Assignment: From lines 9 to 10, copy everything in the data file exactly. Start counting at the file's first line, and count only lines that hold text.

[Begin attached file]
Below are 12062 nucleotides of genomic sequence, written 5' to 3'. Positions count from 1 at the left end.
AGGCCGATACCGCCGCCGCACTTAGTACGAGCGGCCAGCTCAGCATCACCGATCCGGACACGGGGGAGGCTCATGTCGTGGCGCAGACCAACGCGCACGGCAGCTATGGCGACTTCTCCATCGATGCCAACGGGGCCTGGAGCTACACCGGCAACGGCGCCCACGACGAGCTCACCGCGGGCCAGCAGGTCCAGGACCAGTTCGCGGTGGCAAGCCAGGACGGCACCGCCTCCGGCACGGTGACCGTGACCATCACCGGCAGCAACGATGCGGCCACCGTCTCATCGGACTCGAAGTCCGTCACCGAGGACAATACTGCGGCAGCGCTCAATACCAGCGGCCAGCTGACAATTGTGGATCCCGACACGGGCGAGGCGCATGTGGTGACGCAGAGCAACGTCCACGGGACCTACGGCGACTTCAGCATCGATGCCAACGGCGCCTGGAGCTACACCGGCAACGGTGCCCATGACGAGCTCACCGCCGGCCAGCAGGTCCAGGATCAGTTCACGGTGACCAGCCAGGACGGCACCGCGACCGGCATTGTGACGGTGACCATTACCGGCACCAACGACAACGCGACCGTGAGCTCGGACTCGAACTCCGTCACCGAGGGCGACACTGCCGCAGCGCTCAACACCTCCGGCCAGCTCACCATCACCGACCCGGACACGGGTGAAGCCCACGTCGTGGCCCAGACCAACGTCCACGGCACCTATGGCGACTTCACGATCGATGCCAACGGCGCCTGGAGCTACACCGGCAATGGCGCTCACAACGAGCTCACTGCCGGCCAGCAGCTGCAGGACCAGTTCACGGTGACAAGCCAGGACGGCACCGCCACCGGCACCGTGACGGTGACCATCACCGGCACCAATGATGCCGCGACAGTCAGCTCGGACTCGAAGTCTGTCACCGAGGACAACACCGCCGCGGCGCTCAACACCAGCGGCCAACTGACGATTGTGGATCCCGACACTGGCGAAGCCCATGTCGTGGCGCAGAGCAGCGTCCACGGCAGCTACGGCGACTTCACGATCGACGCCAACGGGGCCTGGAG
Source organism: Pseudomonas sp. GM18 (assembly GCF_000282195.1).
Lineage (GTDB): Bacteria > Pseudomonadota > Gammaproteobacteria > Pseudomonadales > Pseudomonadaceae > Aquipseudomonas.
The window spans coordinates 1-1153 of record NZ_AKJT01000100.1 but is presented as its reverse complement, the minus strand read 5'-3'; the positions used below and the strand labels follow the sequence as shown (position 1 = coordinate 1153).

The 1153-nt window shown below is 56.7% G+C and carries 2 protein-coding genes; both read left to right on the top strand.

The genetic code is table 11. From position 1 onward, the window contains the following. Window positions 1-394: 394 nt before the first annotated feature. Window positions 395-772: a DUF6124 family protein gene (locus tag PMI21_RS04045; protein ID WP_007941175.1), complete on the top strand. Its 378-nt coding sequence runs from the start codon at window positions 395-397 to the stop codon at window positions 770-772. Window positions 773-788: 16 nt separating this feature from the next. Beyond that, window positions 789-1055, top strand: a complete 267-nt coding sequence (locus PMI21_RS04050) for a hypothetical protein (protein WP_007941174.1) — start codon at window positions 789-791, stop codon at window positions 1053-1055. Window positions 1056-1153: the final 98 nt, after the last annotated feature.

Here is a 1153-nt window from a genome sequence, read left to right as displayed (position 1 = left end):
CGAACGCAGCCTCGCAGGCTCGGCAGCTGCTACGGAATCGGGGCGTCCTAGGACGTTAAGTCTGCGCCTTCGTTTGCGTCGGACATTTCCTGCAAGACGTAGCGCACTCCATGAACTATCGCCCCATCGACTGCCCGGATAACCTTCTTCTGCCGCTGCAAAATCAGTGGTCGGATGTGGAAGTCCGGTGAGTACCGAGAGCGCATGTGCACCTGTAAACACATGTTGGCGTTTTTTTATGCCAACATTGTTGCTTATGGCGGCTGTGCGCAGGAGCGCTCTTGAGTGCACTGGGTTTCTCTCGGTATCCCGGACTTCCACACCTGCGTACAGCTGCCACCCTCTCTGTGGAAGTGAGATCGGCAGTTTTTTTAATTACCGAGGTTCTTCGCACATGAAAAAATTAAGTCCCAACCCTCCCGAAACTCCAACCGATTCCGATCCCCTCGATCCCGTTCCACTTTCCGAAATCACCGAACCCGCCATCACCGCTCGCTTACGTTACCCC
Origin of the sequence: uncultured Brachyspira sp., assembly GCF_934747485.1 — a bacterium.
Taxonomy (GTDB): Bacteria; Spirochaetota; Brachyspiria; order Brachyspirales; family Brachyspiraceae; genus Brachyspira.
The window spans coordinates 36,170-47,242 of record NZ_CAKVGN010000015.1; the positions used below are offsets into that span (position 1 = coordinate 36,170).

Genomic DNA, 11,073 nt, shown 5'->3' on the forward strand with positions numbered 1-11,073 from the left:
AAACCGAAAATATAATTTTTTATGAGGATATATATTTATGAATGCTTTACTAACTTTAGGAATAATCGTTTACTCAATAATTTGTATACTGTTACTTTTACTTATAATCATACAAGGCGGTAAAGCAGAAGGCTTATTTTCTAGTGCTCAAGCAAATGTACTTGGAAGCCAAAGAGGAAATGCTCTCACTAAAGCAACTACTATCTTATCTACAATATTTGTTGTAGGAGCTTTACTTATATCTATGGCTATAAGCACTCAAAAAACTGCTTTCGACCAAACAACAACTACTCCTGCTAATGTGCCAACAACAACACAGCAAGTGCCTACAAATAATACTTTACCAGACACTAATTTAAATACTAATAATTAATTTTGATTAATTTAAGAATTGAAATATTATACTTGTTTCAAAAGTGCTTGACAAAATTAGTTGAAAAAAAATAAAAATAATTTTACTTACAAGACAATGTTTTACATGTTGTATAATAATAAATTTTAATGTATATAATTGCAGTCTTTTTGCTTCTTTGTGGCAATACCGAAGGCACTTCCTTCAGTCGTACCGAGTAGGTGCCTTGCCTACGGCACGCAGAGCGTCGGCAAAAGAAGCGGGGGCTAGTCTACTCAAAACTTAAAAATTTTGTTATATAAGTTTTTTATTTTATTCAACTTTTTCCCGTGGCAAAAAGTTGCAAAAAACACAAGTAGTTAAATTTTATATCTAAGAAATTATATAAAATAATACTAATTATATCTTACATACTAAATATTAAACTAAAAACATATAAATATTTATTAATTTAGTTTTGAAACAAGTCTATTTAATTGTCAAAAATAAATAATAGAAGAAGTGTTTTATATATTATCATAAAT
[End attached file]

CGAACGCAGCCTCGCAGGCTCGGCAGCTGCTACGGAATCGGGGCGTCCTAGGACGTTAAGTCTGCGCCTTCGTTTGCGTCGGACATTTCCTGCAAGACGTAGCGCACTCCATGAACTATCGCCCCATCGACTGCCCGGATAACCTTCTTCTGCCGCTGCAAAATCAGTGGTCGGATGTGGAAGTCCGGTGAGTACCGAGAGCGCATGTGCACCTGTAAACACATGTTGGCGTTTTTTTATGCCAACATTGTTGCTTATGGCGGCTGTGCGCAGGAGCGCTCTTGAGTGCACTGGGTTTCTCTCGGTATCCCGGACTTCCACACCTGCGTACAGCTGCCACCCTCTCTGTGGAAGTGAGATCGGCAGTTTTTTTAATTACCGAGGTTCTTCGCACATGAAAAAATTAAGTCCCAACCCTCCCGAAACTCCAACCGATTCCGATCCCCTCGATCCCGTTCCACTTTCCGAAATCACCGAACCCGCCATCACCGCTCGCTTACGTTACCCC
Origin of the sequence: uncultured Brachyspira sp., assembly GCF_934747485.1 — a bacterium.